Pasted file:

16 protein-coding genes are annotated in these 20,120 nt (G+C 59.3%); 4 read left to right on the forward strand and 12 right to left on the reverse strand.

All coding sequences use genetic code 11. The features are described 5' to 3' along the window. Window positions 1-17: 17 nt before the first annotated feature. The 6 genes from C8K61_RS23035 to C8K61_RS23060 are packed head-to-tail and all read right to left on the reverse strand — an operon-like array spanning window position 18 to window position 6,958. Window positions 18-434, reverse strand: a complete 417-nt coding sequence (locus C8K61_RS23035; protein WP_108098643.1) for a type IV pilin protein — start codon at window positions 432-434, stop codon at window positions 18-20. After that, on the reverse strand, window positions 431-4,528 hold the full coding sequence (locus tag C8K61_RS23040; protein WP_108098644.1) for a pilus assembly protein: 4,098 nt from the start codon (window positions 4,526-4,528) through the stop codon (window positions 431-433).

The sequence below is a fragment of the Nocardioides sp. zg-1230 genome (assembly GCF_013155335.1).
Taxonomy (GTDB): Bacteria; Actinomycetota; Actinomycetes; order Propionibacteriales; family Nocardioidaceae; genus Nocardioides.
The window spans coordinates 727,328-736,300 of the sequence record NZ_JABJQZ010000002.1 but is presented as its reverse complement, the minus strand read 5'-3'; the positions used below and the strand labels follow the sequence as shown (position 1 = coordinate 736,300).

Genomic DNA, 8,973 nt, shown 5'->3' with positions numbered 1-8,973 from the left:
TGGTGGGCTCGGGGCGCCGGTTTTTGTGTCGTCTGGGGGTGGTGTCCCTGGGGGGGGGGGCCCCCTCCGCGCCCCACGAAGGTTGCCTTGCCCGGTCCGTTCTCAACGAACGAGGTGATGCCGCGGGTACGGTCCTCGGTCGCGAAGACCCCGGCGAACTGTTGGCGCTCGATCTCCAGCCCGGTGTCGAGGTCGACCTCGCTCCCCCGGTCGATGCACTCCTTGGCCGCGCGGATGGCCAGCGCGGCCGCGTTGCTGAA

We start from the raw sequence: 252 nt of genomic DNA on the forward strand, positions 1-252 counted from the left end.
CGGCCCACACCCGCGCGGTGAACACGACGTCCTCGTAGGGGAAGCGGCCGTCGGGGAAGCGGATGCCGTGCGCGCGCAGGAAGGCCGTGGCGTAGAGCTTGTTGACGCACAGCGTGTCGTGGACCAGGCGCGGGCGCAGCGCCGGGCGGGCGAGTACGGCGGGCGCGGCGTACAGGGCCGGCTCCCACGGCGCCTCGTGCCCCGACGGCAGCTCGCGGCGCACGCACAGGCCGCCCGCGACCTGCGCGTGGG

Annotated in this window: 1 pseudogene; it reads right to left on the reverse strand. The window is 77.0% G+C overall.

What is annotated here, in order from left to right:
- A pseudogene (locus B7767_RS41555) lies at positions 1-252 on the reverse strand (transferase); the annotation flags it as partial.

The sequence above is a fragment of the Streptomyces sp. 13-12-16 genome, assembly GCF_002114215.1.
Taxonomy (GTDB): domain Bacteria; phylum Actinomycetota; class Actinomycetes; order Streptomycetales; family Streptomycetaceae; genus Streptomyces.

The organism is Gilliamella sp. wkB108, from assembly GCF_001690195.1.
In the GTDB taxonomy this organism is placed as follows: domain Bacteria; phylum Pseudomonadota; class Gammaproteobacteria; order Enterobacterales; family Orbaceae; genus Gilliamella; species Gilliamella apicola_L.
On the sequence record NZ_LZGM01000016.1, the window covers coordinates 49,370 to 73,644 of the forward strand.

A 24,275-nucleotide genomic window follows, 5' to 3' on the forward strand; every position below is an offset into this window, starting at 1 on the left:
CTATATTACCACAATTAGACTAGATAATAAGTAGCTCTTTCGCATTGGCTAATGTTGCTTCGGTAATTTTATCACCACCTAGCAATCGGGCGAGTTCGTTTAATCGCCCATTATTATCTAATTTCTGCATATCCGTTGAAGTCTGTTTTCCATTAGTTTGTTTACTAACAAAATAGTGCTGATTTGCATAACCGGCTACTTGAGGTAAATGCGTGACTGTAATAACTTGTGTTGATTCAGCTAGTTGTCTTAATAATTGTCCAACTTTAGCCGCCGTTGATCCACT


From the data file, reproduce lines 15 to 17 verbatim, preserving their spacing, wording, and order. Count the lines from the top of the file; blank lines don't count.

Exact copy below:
The organism is Gilliamella sp. wkB108, from assembly GCF_001690195.1.
In the GTDB taxonomy this organism is placed as follows: domain Bacteria; phylum Pseudomonadota; class Gammaproteobacteria; order Enterobacterales; family Orbaceae; genus Gilliamella; species Gilliamella apicola_L.
On the sequence record NZ_LZGM01000016.1, the window covers coordinates 49,370 to 73,644 of the forward strand.